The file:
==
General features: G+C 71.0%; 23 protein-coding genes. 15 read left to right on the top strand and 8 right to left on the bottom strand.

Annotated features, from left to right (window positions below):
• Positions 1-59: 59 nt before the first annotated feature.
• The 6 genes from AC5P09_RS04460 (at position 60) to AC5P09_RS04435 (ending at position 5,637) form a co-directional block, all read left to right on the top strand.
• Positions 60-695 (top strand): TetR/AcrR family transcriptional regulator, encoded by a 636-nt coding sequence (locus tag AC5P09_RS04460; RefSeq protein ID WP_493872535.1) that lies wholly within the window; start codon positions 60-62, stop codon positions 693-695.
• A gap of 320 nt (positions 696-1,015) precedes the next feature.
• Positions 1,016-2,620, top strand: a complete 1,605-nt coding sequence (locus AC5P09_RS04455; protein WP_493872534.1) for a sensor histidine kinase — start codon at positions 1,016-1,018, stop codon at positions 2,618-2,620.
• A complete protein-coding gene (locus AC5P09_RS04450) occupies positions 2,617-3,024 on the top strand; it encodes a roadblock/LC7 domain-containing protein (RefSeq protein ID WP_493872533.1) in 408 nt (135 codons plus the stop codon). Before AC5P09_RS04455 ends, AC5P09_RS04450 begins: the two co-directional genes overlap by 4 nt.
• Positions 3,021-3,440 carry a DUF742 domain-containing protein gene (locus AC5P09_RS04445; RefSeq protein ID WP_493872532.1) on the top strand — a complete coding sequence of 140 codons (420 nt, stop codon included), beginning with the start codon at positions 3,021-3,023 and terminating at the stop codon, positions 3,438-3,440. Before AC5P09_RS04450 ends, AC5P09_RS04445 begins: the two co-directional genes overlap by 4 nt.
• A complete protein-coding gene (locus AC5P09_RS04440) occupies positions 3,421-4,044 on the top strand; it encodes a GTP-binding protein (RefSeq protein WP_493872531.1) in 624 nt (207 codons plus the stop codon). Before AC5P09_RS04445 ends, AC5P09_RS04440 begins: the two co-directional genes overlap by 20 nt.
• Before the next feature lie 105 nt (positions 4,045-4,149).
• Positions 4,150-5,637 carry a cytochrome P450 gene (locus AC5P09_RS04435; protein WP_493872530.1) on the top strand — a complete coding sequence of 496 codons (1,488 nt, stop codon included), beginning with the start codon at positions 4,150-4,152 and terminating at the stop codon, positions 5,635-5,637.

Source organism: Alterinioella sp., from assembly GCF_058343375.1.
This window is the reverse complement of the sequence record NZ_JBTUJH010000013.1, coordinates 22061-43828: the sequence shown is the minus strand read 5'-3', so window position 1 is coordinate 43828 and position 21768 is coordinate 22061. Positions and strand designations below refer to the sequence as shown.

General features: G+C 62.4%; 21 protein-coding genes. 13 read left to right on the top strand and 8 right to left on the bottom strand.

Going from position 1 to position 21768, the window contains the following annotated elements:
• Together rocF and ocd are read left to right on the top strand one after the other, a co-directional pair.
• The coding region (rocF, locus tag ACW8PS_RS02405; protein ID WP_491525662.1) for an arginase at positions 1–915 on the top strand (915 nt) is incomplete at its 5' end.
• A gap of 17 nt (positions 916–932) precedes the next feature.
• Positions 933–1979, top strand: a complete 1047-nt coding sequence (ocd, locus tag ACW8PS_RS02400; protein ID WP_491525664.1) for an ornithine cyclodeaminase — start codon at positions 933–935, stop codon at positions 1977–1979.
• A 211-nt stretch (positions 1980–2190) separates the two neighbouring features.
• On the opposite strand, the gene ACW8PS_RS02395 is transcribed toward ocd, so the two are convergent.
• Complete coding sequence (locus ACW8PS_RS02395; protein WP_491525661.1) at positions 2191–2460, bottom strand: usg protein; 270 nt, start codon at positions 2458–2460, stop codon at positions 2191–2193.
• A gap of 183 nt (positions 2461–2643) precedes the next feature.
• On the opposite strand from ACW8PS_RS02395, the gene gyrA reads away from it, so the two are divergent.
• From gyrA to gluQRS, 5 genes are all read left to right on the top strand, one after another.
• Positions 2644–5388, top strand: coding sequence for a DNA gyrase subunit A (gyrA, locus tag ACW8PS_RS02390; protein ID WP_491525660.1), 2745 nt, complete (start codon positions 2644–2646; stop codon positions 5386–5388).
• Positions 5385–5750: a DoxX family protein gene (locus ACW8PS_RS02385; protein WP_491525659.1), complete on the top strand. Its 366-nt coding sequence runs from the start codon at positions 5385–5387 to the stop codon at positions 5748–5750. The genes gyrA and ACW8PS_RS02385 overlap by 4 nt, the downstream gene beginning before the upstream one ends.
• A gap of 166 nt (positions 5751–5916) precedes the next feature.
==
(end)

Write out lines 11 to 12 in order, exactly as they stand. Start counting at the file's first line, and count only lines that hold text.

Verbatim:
• Before the next feature lie 105 nt (positions 4,045-4,149).
• Positions 4,150-5,637 carry a cytochrome P450 gene (locus AC5P09_RS04435; protein WP_493872530.1) on the top strand — a complete coding sequence of 496 codons (1,488 nt, stop codon included), beginning with the start codon at positions 4,150-4,152 and terminating at the stop codon, positions 5,635-5,637.